The proof of concept of renal transplantation in HIV-positive recipients and, more recently, of using organs from HIV-positive donors, means that additional HIV-positive end-stage renal disease patients will be eligible for transplantation and will experience benefits similar to those of non-infected patients.
In an effort to ensure living-donor kidney transplant recipients’ safety and to prevent unexpected donor-recipient tissue incompatibility, infectious disease transmission, and procurement of an anatomically inappropriate allograft, Cleveland Clinic surgeons have developed a first-of-its-kind preoperative checklist that is embedded in the electronic medical record.
Cleveland Clinic’s osteoporosis and transplant centers have teamed up to implement a systematic approach to managing bone health in all transplant candidates, significantly decreasing the incidence of osteoporosis and improving quality of life.
Charles M. Miller, MD, reflects on his time as American Society of Transplant Surgeons president, and discusses key developments in the field of liver transplantation.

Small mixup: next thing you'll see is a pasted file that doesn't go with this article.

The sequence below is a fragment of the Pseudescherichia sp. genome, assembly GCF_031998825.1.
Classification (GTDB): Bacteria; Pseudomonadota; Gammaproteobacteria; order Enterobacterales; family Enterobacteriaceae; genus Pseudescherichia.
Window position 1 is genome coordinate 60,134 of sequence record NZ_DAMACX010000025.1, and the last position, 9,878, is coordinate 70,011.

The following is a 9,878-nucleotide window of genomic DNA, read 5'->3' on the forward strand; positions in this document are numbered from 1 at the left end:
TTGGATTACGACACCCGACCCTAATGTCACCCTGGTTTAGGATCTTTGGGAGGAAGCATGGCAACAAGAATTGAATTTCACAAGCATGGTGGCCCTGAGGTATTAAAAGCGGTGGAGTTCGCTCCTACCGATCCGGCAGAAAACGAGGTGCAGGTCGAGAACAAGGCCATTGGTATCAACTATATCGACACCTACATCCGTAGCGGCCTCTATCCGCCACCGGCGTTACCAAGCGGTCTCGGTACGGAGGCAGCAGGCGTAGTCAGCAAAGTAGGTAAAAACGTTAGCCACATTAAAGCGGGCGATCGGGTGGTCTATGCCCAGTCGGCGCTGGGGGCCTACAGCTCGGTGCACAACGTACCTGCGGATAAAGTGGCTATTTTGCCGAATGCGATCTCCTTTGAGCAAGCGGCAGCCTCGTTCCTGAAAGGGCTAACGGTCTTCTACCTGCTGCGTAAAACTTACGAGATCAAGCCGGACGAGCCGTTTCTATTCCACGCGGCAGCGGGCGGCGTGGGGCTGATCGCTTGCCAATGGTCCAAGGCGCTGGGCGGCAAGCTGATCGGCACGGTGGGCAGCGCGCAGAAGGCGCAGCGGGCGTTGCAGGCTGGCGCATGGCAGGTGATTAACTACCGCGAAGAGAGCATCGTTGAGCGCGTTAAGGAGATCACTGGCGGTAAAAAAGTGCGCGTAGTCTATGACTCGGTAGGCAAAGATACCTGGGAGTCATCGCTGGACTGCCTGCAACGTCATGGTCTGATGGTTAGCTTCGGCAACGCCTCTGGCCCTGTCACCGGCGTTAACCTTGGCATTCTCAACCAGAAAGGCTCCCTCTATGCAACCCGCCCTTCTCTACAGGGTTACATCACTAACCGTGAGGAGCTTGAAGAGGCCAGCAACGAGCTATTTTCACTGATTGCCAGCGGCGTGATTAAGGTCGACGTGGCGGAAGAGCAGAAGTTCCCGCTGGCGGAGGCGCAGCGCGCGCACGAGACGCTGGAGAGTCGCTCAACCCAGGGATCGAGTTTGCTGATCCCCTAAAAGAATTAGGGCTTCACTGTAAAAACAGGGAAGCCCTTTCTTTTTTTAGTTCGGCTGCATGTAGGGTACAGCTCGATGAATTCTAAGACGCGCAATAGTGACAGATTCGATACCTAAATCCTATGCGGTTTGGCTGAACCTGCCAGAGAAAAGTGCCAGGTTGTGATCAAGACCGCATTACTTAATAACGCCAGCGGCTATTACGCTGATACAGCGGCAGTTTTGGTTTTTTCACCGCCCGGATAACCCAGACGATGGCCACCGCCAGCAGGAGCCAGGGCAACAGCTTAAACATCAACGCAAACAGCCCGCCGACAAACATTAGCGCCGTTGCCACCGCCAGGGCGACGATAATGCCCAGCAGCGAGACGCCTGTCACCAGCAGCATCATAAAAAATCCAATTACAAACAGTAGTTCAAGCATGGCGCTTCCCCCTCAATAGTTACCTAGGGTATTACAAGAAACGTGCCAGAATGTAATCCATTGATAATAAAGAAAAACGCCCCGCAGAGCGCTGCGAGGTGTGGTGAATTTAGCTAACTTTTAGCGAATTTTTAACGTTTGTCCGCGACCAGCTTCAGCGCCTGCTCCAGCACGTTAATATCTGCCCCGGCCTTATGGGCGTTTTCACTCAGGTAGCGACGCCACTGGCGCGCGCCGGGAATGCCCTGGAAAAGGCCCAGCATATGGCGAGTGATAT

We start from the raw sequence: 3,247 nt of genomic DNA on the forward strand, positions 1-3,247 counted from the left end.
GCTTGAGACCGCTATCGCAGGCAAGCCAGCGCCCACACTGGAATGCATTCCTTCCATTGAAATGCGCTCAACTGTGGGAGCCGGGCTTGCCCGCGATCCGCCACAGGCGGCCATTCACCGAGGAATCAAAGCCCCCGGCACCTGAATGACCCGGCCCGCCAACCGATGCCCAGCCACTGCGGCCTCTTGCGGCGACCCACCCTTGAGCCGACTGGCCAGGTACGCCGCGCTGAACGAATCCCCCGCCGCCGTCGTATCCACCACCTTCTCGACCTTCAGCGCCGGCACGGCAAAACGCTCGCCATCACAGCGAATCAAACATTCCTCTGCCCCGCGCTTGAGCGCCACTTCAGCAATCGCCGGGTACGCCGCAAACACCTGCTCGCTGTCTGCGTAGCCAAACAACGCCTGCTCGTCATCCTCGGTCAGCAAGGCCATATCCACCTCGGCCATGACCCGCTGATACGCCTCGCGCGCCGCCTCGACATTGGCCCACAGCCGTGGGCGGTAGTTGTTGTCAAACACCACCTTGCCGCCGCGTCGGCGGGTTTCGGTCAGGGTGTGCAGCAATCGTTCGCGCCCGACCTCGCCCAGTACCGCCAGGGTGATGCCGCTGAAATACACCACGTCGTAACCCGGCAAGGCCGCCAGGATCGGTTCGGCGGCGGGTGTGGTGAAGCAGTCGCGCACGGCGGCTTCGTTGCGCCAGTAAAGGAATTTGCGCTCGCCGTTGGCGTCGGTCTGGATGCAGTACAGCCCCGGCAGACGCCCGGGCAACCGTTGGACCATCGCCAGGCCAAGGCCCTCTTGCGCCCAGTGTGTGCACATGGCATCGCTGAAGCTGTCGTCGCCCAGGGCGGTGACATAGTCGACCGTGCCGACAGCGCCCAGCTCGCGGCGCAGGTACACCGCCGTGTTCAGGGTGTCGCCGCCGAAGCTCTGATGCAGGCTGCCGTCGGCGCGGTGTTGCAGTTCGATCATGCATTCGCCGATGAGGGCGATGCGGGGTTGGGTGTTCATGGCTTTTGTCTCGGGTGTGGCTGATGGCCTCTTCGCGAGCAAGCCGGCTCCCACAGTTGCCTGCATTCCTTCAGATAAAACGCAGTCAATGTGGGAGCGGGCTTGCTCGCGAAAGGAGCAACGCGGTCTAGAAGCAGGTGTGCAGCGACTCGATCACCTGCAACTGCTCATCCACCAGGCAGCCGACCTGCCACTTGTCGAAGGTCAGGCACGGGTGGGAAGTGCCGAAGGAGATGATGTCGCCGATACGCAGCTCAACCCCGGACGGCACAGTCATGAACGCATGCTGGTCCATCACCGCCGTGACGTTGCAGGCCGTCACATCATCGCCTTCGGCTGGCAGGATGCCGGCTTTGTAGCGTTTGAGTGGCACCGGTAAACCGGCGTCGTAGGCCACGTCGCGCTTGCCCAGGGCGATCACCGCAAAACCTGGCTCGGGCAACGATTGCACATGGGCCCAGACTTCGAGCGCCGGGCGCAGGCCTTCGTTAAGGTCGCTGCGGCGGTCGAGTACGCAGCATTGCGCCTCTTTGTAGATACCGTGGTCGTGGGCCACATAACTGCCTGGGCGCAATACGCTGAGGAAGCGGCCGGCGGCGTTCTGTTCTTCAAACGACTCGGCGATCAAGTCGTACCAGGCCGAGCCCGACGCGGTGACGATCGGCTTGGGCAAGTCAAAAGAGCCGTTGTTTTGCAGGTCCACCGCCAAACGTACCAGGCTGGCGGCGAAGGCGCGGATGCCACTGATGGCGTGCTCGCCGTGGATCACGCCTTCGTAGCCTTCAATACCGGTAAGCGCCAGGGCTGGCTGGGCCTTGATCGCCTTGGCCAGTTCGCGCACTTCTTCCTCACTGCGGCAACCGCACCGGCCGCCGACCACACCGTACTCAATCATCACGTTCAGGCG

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Bioethicists have been instrumental in identifying ethical issues inherent in this groundbreaking transplant. Careful consideration of all aspects of the multi-stage procedure helps recipients make an informed decision and minimize risk to the recipient and fetus
Dr. Andreas Tzakis shares how the patient is doing, what the surgery involves, why a deceased-donor uterus was used and why he supports transplantation of a non-vital organ.
Building on a history of transplant and reproductive surgery innovations, Cleveland Clinic performed the nation’s first uterus transplant, paving a multi-step path to potential motherhood for women affected by irreversible uterine infertility.
Trial hopes to show that temporary placement of a donor uterus can allow appropriately selected young women to bear children, a concept proven successful in a small European trial
Robotic surgery proved to be a superior option to open surgery in performing a complex bilateral nephrectomy on a kidney transplant patient and resulted in an excellent outcome.
Cleveland Clinic researchers have discovered the reason why some liver transplant patients can stop their immunosuppressive medication safely. New article reveals details about immune control mechanisms.